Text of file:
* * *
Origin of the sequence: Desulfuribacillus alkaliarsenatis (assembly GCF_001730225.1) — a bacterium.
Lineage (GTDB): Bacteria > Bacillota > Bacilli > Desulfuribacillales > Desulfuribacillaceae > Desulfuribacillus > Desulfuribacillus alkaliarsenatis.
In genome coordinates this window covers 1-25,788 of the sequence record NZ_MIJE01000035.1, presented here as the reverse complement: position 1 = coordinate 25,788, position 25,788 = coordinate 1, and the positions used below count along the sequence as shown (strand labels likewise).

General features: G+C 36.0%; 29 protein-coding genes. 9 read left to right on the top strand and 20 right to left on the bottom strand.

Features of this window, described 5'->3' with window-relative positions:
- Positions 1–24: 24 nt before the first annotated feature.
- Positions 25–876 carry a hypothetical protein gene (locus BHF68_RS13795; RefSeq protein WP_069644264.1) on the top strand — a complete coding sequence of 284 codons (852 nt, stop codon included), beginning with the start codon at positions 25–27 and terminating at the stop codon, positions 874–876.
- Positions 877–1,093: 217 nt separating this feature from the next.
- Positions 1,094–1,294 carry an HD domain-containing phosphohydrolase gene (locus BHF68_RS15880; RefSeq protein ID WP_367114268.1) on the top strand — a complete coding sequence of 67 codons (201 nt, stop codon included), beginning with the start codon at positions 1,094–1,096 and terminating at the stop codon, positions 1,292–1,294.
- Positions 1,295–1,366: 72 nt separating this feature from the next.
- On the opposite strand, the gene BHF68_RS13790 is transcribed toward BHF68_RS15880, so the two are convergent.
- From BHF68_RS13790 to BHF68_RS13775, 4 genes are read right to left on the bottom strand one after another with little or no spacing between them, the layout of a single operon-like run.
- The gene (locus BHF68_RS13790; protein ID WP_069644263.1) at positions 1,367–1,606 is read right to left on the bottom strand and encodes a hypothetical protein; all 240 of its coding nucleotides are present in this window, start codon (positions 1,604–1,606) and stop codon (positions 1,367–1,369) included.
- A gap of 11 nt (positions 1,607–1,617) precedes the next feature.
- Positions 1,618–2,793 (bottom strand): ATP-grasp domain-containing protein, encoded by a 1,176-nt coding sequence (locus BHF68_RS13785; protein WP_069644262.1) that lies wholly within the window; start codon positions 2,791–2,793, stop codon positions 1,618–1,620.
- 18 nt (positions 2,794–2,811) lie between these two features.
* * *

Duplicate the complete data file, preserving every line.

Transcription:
Origin of the sequence: Desulfuribacillus alkaliarsenatis (assembly GCF_001730225.1) — a bacterium.
Lineage (GTDB): Bacteria > Bacillota > Bacilli > Desulfuribacillales > Desulfuribacillaceae > Desulfuribacillus > Desulfuribacillus alkaliarsenatis.
In genome coordinates this window covers 1-25,788 of the sequence record NZ_MIJE01000035.1, presented here as the reverse complement: position 1 = coordinate 25,788, position 25,788 = coordinate 1, and the positions used below count along the sequence as shown (strand labels likewise).

General features: G+C 36.0%; 29 protein-coding genes. 9 read left to right on the top strand and 20 right to left on the bottom strand.

Features of this window, described 5'->3' with window-relative positions:
- Positions 1–24: 24 nt before the first annotated feature.
- Positions 25–876 carry a hypothetical protein gene (locus BHF68_RS13795; RefSeq protein WP_069644264.1) on the top strand — a complete coding sequence of 284 codons (852 nt, stop codon included), beginning with the start codon at positions 25–27 and terminating at the stop codon, positions 874–876.
- Positions 877–1,093: 217 nt separating this feature from the next.
- Positions 1,094–1,294 carry an HD domain-containing phosphohydrolase gene (locus BHF68_RS15880; RefSeq protein ID WP_367114268.1) on the top strand — a complete coding sequence of 67 codons (201 nt, stop codon included), beginning with the start codon at positions 1,094–1,096 and terminating at the stop codon, positions 1,292–1,294.
- Positions 1,295–1,366: 72 nt separating this feature from the next.
- On the opposite strand, the gene BHF68_RS13790 is transcribed toward BHF68_RS15880, so the two are convergent.
- From BHF68_RS13790 to BHF68_RS13775, 4 genes are read right to left on the bottom strand one after another with little or no spacing between them, the layout of a single operon-like run.
- The gene (locus BHF68_RS13790; protein ID WP_069644263.1) at positions 1,367–1,606 is read right to left on the bottom strand and encodes a hypothetical protein; all 240 of its coding nucleotides are present in this window, start codon (positions 1,604–1,606) and stop codon (positions 1,367–1,369) included.
- A gap of 11 nt (positions 1,607–1,617) precedes the next feature.
- Positions 1,618–2,793 (bottom strand): ATP-grasp domain-containing protein, encoded by a 1,176-nt coding sequence (locus BHF68_RS13785; protein WP_069644262.1) that lies wholly within the window; start codon positions 2,791–2,793, stop codon positions 1,618–1,620.
- 18 nt (positions 2,794–2,811) lie between these two features.